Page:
Family Group Conferences are seen as a progressive and influential form of practice in child welfare across the globe. This book examines and identifies variations in independent advocacy provision offered to young people and their families in relation to undertaking a FGC, and discusses how these can impact the outcomes both positively and negatively for young people involved.
Using critical discourse analysis and an original theoretical framework, the outcomes of advocacy provision are examined from participants' perspectives prior to, during, and after the FGC process has been completed. The analysis develops themes that are discussed comprehensively and recommendations are made for the enhancement of advocacy provision generally, and, for young people involved in FGC specifically.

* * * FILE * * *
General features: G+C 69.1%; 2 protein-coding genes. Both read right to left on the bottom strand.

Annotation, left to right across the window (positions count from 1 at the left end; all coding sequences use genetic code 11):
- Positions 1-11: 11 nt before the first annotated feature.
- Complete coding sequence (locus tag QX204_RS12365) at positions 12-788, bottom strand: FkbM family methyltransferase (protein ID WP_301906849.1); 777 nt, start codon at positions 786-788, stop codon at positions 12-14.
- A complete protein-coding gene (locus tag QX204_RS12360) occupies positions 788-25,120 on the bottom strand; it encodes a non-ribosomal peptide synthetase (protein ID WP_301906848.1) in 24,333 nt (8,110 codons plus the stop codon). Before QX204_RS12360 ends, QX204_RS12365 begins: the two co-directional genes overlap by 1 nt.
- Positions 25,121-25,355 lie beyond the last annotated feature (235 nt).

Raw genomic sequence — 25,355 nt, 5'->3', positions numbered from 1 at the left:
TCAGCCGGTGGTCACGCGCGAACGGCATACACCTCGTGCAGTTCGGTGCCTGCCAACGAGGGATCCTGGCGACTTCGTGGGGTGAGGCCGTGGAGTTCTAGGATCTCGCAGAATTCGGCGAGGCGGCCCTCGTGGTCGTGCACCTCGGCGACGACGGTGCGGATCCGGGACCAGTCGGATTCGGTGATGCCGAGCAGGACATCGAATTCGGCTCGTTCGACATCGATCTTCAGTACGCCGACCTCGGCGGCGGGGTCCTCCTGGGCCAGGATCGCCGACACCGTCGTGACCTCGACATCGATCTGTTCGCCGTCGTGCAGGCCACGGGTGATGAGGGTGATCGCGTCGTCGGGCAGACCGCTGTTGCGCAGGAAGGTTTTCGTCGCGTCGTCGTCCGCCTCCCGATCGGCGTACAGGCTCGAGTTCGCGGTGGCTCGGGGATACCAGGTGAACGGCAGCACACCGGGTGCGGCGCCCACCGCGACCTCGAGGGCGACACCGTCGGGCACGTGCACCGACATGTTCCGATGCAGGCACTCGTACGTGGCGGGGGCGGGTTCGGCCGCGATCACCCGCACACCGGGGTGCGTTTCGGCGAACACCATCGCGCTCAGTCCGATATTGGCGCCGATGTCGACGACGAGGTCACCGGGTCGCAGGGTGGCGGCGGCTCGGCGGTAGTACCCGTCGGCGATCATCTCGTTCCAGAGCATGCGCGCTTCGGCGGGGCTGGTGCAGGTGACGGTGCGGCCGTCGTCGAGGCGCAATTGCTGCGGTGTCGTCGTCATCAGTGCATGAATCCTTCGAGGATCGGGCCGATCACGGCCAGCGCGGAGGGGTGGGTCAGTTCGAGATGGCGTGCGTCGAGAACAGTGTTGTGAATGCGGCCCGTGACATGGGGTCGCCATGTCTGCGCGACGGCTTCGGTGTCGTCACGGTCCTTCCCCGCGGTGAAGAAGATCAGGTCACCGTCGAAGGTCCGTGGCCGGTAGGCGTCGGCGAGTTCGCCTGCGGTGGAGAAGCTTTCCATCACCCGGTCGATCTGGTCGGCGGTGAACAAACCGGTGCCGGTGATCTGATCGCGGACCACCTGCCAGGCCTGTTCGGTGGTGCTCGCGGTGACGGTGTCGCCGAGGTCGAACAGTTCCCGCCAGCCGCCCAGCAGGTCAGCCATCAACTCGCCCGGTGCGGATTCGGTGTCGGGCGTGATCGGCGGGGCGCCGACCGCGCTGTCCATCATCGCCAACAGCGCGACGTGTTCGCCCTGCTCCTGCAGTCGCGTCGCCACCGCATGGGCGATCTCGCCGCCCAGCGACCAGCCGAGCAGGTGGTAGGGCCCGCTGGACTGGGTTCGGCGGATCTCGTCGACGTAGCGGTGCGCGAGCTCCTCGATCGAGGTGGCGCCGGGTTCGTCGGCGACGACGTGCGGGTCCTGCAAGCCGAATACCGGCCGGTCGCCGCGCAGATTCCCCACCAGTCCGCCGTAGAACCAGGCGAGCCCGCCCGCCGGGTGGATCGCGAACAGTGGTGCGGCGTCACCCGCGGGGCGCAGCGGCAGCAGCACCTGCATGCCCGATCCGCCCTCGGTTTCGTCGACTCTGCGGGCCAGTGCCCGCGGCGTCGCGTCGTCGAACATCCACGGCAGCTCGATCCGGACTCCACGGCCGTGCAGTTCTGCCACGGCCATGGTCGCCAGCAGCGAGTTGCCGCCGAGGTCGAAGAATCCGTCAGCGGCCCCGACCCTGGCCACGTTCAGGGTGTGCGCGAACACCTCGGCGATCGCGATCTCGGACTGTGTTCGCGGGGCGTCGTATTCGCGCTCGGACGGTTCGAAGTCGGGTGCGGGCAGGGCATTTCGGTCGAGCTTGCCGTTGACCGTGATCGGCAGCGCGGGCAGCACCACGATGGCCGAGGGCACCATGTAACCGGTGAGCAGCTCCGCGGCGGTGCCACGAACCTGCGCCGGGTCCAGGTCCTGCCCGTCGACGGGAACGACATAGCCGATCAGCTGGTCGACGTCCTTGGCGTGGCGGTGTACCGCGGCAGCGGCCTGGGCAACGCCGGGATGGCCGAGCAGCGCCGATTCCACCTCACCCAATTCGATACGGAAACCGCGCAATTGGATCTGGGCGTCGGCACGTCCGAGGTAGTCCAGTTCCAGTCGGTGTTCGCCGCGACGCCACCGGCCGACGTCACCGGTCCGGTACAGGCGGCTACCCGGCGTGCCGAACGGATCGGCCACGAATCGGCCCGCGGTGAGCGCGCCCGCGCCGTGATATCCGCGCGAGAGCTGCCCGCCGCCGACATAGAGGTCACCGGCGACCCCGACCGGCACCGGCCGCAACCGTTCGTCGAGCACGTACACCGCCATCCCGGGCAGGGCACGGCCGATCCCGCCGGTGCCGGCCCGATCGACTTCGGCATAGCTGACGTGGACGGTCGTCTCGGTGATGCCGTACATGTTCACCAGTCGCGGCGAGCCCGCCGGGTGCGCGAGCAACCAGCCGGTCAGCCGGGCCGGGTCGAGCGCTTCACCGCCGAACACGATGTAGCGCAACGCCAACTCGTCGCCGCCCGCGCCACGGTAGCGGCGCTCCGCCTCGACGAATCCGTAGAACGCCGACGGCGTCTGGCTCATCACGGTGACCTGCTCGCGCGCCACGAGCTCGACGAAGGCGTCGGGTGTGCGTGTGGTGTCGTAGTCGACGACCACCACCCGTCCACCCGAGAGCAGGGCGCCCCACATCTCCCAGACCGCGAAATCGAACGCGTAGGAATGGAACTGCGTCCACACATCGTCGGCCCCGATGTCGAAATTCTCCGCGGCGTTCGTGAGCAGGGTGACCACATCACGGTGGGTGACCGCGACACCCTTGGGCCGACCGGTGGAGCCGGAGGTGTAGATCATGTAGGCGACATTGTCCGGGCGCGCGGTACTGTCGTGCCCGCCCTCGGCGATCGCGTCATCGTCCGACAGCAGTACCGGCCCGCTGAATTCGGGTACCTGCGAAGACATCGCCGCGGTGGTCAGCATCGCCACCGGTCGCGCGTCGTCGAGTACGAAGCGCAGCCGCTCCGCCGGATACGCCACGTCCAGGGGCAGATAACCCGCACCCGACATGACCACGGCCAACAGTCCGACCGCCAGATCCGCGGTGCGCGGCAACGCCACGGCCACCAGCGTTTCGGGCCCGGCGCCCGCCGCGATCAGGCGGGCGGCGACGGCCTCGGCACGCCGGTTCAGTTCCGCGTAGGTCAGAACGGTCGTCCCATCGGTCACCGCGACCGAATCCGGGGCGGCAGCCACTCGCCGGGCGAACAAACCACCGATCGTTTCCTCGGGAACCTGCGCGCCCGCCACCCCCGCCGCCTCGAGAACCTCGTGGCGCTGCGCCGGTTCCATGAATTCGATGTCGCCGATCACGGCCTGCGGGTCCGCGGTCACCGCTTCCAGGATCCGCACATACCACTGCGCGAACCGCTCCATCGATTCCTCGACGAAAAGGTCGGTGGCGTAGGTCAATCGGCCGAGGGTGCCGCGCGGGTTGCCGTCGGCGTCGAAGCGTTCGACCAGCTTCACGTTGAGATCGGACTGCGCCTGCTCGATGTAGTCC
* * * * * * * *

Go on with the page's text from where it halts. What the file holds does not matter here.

Darrell Fox is Assistant Professor in Social Work at the University of the Fraser Valley, BC, Canada.
Chapter 1. Introduction
Chapter 2. Family Group Conferences: Models and Processes
Chapter 3. Advocacy
Chapter 4. Literature Review: Current and Developing Research
Chapter 5. Children's Rights
Chapter 6. Theory: Eco Systems, Resiliency and Social Pedagogy
Chapter 7. Theories of Power: Family Group Conferences and Advocacy Approaches
Chapter 8. Findings Pre-Conference: Demographics, Preparation and Referral and Gatekeeping
Chapter 9. Findings Pre-Conference: Evolution of FGC: Division of Roles, Engagement and Participation
Chapter 10. Findings Pre-Conference: Questions
Chapter 11. Findings the Conference: Timeframes, Attendance and Focus, Family Time, the Plan, Follow Up
Chapter 12. Conclusion: Summary, Areas for Future Research and Implications for Social Work Practice.